October 24, 1997, Geneva, Switzerland
Defining the Proper Limits of Judicial Intervention in and Assistance for the Arbitral Process; How A-National Can an International Arbitration Be?
The Honorable Justice Jagdish Sharan Verma
Chief Justice of India, Supreme Court of India
(New Delhi, India)
"International arbitration may be defined as the substitution of many burning questions for a smouldering one."
- Ambrose Bierce
The need is to correct this impression by development of an arbitral process providing for early satisfactory resolution of the international commercial disputes. The autonomy of parties to prescribe the rules of the arbitral process is the justification for reducing the limits of judicial intervention to the absolute minimum, necessary only to ensure that the arbitral process culminates in a just decision according to the agreed rules. The limits of judicial intervention must, therefore, be confined to this exercise, leaving adjudication of the merits by the arbitral process.
1. Need for International Arbitration
The growth of international trade is bound to give rise to international disputes which transcend national frontiers and geographical boundaries. For the resolution of such disputes the preference to international arbitration vis-à-vis litigation in national courts is natural because of arbitration being preferred to litigation in courts and the foreign element being preferred in the international arbitration to the domestic element in the national courts. This is also because there is no international court to deal with international commercial disputes.
In situations of this kind, recourse to international arbitration in a convenient and neutral forum is generally seen as more acceptable than recourse to the courts as a way of solving any dispute which cannot be settled by negotiation (1).
The rationale and purpose of international arbitration should be to provide a convenient, neutral, fair, expeditious and efficacious forum for resolving disputes relating to international commerce.
Basic features which are uniform in the legal framework for resolution of international commercial disputes "can be broken down into three stages: (i) jurisdiction; (ii) choice of law; and (iii) the recognition and enforcement of judgments and awards" (para. 1.1.3) (2).
The trend towards growing judicial intervention which tends to interfere with arbitral autonomy as also finality is a significant factor to be kept in view. The need is to reconcile and harmonize arbitral autonomy and finality with judicial review of the arbitral process. National laws differ on this issue. UNCITRAL Model Law attempts to promote harmony and uniformity in this sphere. The aim is to ensure arbitral autonomy coupled with neutrality or impartiality in the arbitral process by the composition of the arbitral tribunal by competent and impartial members which ensures equality between the parties and full opportunity to them to present their case. Total exclusion of judicial intervention does not match with the current trend but the scope of judicial supervision needs to be reduced to the minimum. The source of authority of the international arbitral tribunal is the agreement of the parties and not the mandate of the State. The choice of the law applicable is also determined by the provision in the arbitration agreement. With the increased arbitral autonomy the requirement of reasons for the award is greater. Apart from transparency in the arbitral process, it also acts as an inherent check on the arbitrators and discloses to the party the basis of the award and the logical process by which the conclusion was reached by the arbitrators. The presence of reasons also regulates the scope of judicial supervision.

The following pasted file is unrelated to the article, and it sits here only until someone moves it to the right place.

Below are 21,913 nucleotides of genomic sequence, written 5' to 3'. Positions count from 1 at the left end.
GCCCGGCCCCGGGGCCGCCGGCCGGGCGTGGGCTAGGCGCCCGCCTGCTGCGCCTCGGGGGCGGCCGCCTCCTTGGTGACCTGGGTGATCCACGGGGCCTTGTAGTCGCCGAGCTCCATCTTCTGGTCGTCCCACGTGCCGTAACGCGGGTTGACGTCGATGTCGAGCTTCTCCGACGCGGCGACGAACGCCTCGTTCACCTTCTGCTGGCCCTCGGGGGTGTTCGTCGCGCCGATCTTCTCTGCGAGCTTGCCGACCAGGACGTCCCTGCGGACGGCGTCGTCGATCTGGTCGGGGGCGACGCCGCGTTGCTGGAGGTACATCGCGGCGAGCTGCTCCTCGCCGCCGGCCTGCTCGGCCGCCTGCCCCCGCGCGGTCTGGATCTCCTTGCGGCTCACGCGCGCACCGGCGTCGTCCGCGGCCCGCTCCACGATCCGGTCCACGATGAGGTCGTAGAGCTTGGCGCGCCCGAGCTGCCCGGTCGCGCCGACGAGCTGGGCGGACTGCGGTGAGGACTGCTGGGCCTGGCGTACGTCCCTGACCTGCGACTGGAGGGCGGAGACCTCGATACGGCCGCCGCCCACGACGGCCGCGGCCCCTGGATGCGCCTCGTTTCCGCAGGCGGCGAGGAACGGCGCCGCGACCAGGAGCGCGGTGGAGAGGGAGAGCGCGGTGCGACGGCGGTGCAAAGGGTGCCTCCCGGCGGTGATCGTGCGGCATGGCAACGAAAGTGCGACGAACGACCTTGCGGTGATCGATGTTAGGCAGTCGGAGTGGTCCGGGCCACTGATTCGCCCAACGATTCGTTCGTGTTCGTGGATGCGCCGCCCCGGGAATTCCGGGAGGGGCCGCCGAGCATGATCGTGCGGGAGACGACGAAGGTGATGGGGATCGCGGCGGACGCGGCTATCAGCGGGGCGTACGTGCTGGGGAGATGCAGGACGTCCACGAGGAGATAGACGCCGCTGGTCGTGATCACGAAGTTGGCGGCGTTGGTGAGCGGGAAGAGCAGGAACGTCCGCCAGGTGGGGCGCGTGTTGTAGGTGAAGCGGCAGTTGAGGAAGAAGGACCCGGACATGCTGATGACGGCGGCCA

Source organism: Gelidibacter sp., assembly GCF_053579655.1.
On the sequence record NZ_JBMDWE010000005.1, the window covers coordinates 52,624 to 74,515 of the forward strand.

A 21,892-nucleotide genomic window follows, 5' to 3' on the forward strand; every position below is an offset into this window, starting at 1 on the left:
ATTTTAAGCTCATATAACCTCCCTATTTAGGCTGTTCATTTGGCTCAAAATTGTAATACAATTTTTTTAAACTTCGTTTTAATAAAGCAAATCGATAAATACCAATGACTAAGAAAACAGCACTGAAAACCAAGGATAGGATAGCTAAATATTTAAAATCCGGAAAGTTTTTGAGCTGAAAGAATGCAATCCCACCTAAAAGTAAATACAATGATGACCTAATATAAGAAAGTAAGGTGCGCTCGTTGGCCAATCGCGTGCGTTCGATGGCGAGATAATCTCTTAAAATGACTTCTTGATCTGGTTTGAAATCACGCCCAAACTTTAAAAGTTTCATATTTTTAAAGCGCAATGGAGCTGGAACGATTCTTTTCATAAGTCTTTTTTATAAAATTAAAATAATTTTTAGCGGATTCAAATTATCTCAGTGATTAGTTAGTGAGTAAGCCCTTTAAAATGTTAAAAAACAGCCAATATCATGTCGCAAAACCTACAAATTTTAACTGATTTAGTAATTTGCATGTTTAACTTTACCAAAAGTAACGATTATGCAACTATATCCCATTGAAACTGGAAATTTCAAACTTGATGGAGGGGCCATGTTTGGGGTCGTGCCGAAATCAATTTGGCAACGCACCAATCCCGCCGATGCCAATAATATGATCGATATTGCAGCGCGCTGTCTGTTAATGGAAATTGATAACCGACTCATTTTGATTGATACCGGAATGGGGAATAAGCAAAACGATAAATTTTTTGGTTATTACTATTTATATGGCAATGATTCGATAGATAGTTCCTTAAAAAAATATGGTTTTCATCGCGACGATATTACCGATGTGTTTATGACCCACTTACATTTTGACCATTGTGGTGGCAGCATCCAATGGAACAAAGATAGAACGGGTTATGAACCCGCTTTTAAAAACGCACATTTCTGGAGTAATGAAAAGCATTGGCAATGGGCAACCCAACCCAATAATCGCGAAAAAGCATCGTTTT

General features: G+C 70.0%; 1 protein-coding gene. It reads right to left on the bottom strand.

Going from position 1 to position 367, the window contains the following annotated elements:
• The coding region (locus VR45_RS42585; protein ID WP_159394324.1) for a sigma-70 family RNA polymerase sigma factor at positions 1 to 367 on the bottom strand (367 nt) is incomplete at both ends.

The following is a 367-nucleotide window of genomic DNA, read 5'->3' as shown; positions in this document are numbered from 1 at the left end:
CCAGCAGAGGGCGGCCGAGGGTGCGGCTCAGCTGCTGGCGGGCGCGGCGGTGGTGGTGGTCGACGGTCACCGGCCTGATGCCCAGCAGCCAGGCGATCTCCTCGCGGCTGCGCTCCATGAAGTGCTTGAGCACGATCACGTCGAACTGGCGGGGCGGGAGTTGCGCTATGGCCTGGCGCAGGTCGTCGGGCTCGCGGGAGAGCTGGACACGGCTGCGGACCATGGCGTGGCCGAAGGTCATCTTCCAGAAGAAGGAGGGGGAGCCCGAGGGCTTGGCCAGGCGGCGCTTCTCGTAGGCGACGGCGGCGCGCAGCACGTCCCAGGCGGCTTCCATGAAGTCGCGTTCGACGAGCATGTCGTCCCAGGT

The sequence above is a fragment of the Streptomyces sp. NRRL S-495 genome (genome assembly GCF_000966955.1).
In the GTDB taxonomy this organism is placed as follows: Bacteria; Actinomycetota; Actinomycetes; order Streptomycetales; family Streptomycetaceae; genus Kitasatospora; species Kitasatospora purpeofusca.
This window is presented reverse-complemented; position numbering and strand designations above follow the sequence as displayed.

Informality of the arbitral process permits relaxation from strict rules of evidence and it reduces costs and delay which are often unavoidable in litigation. However, observance of basic principles of natural justice cannot be dispensed with.
Appropriate provisions for enforcement of award are essential to impart efficacy to international arbitration.
These are some of the significant and basic features of international arbitration and the UNCITRAL Model Law aims at achieving these objectives by incorporating principles of universal application in the field of international commercial arbitration for resolution of such disputes.
2. Historical Background and Development of the Arbitration Law in India
The enforcement of foreign arbitral awards was covered by International Conventions, namely, the Geneva Protocol on Arbitration Clauses, 1923; the Geneva Convention on the Execution of Foreign Arbitral Awards, 1927, to which India became a party on October 23, 1937. India enacted the Arbitration (Protocol and Convention) Act, 1937, for giving effect to the obligations under these instruments. India became a party to the New York Convention on the Recognition and Enforcement of Foreign Arbitral Awards, 1958, on July 13, 1960. For giving effect to the obligation under this Convention India enacted the Foreign Awards (Recognition and Enforcement) Act, 1961.